In 2010, no one was selling tour packages to English speakers, he said. “People thought, you come to Colombia and you get robbed or killed.”

But he knew drug cartels and rebel groups had been subdued, and saw an opportunity.

Getting started wasn’t easy. Bureaucracy made obtaining permits a nightmare. In his first year, he had only one sale — to an acquaintance from the States. “Fortunately, Colombia is cheap to live in,” he said.

His company, Colombia Eco Travel, began to attract more customers, but the Colombian government — worried his high-value online transactions were fraudulent — blocked his payment system. Undeterred, he moved his payments system to the United States.

Today, Buitrón Jaramillo has a staff of four. He also employs contractors to take tourists into the wilderness to see crocodiles, giant anteaters and capybaras. His company offers a range of eco-minded options, often including traditional foods and stays in local hotels.

Though it took several years, his income has finally caught up to what it was in the States. This year, revenues will reach $500,000 — double last year’s. He just signed a contract with a U.S. adventure company and is starting an investment fund to create lodges in areas with poor infrastructure.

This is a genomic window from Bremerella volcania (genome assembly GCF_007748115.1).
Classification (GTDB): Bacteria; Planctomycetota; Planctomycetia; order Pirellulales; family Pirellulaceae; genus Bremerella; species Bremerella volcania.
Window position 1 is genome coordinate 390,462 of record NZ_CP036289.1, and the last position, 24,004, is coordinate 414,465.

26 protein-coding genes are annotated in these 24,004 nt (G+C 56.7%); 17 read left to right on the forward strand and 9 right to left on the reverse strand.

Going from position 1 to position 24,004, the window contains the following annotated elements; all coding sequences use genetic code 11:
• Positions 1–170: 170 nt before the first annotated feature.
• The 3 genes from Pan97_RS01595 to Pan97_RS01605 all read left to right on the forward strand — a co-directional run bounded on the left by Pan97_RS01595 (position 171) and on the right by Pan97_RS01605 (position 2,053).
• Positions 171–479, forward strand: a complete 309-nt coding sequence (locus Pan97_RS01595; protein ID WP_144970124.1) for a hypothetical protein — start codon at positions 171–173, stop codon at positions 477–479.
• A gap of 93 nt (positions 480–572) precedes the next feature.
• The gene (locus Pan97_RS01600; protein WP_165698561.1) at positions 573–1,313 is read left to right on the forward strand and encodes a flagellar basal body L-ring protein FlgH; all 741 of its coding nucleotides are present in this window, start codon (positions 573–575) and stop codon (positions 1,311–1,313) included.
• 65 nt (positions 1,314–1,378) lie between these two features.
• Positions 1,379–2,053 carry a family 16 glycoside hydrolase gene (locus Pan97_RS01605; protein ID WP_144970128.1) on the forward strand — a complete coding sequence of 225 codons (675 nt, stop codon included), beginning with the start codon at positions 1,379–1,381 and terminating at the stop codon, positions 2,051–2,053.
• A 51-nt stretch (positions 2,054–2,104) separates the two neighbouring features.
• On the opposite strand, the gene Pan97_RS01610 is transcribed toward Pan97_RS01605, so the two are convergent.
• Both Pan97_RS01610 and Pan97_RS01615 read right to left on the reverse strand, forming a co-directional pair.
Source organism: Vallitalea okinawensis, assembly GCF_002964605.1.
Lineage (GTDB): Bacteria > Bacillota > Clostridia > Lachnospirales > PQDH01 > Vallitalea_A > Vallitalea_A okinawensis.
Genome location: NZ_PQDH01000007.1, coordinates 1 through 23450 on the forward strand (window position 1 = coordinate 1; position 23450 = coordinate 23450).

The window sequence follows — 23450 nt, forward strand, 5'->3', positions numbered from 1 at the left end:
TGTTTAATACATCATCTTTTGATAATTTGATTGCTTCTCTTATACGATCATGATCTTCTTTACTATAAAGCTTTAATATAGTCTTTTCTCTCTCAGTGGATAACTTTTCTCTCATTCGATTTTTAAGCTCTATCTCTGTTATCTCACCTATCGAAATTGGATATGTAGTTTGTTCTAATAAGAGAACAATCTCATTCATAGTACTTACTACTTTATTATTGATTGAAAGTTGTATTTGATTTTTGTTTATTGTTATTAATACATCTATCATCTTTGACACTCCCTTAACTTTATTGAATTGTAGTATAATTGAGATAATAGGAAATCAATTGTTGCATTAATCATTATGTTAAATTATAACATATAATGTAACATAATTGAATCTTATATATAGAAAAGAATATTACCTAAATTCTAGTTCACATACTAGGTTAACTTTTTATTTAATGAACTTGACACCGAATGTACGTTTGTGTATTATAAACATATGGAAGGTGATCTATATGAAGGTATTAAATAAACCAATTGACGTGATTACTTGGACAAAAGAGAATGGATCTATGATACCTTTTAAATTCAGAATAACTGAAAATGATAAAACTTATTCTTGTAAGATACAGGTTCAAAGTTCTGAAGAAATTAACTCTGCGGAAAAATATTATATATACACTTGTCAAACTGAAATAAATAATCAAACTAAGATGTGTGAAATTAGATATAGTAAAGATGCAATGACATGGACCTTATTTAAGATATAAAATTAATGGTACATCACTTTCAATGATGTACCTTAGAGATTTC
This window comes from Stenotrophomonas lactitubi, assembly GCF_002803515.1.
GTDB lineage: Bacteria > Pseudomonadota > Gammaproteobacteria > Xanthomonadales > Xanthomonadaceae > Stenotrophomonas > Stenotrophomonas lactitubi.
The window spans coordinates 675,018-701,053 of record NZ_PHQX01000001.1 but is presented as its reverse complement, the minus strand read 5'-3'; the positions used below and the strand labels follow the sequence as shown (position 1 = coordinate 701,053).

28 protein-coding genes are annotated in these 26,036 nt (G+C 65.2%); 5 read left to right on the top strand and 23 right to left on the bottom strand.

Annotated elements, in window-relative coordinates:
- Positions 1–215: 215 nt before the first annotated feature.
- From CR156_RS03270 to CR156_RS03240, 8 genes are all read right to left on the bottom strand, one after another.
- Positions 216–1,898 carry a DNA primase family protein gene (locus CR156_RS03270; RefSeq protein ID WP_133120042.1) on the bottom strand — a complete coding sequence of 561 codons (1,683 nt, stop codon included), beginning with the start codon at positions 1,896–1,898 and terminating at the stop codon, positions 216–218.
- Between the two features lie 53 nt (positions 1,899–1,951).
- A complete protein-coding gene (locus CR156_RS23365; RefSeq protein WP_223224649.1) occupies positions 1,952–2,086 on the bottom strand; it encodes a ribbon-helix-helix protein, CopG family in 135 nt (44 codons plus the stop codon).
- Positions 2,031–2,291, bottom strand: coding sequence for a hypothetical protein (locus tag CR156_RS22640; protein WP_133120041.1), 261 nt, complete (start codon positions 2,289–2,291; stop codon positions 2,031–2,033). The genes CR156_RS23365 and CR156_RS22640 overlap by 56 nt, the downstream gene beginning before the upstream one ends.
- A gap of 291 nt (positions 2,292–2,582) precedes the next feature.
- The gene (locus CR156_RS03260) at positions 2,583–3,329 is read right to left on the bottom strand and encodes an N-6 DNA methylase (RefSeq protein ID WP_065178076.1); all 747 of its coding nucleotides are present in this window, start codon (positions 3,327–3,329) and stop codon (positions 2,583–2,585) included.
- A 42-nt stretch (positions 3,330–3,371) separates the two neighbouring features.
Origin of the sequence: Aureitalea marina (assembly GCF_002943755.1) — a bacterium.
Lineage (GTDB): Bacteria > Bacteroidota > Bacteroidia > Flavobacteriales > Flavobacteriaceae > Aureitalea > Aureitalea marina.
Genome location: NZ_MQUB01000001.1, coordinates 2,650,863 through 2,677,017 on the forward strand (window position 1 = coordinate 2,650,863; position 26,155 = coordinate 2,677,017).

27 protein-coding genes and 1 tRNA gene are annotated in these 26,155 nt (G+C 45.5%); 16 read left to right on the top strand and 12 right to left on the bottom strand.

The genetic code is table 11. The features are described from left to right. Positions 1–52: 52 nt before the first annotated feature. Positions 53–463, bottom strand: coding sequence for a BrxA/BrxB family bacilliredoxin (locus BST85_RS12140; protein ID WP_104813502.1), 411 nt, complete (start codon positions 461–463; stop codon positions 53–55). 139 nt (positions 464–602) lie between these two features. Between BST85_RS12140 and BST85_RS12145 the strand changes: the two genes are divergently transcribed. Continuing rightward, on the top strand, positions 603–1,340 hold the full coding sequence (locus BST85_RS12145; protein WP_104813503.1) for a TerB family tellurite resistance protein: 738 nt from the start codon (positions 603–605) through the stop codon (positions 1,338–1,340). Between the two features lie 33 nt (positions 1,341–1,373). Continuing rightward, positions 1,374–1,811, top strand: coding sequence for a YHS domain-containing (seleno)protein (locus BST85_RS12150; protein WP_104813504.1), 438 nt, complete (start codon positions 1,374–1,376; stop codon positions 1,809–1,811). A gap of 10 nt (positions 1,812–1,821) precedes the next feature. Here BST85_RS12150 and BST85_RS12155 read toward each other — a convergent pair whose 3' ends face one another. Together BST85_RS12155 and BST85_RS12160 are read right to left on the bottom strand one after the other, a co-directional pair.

Though he misses the efficiency and accountability of doing business in the U.S., Buitrón Jaramillo has decided to stay. “My quality of life has significantly increased,” he said. “I have freedom to travel, which is more appealing than a paycheck.”

Weisbaden Germany

Wiesbaden, Germany – Selling Pastries To Europeans

Musician Dale Stinson ended up in the food business in Wiesbaden, Germany, by chance.

He moved to the country after college to play the trumpet with a circus, later playing in ensembles and teaching music. He supplemented his income as a part-time bartender at a restaurant in Wiesbaden, a small city half an hour from Frankfurt. Though successful as a musician, he grew tired of the constant travel the life required.

One day, he baked an American-style carrot cake for friends, who raved about his confection and urged him to try selling it. Working out of his apartment kitchen, he baked the cake for the restaurant where he worked. It was a hit.

He decided to lease a commercial kitchen and began selling to cafes and restaurants, branching out to make other baked goods and bringing in a cake decorator as a partner.

Five years ago, he opened Dale’s Cake Shop, a cafe serving American-style meals (with some Vietnamese dishes) and baked goods. Though Europe is famous for its own cuisines, people drive for hours to come to the cafe — especially for the American carrot cake, which continues to be his best-seller. The cafe was recently written up in a German gourmet magazine as one of the best in Germany.

Sometimes Stinson still sounds surprised at his success. “People come from Munich, hundreds of miles away. To get a piece of cake? It’s crazy,” he said.

One of Stinson’s menu items is German chocolate cake, which despite the name is actually an American concoction. “The Germans say, ‘What the hell is this?’ They love it.”

Apparently, you can never underestimate a country’s appetite for foreign delicacies.